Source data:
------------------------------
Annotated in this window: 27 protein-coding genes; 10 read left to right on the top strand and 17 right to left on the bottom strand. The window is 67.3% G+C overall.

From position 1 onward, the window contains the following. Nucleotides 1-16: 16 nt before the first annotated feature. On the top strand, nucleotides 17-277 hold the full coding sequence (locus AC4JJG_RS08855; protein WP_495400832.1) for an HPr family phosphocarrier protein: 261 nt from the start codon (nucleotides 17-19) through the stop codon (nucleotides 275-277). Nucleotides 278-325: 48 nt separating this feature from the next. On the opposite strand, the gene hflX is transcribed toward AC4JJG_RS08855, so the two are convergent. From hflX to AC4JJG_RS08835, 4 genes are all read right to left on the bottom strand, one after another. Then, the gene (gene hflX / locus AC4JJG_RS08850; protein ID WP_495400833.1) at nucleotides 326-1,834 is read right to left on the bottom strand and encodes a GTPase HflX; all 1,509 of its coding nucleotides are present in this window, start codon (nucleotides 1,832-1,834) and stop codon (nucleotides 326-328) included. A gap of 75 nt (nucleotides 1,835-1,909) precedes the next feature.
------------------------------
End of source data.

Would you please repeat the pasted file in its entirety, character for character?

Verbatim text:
Annotated in this window: 27 protein-coding genes; 10 read left to right on the top strand and 17 right to left on the bottom strand. The window is 67.3% G+C overall.

From position 1 onward, the window contains the following. Nucleotides 1-16: 16 nt before the first annotated feature. On the top strand, nucleotides 17-277 hold the full coding sequence (locus AC4JJG_RS08855; protein WP_495400832.1) for an HPr family phosphocarrier protein: 261 nt from the start codon (nucleotides 17-19) through the stop codon (nucleotides 275-277). Nucleotides 278-325: 48 nt separating this feature from the next. On the opposite strand, the gene hflX is transcribed toward AC4JJG_RS08855, so the two are convergent. From hflX to AC4JJG_RS08835, 4 genes are all read right to left on the bottom strand, one after another. Then, the gene (gene hflX / locus AC4JJG_RS08850; protein ID WP_495400833.1) at nucleotides 326-1,834 is read right to left on the bottom strand and encodes a GTPase HflX; all 1,509 of its coding nucleotides are present in this window, start codon (nucleotides 1,832-1,834) and stop codon (nucleotides 326-328) included. A gap of 75 nt (nucleotides 1,835-1,909) precedes the next feature.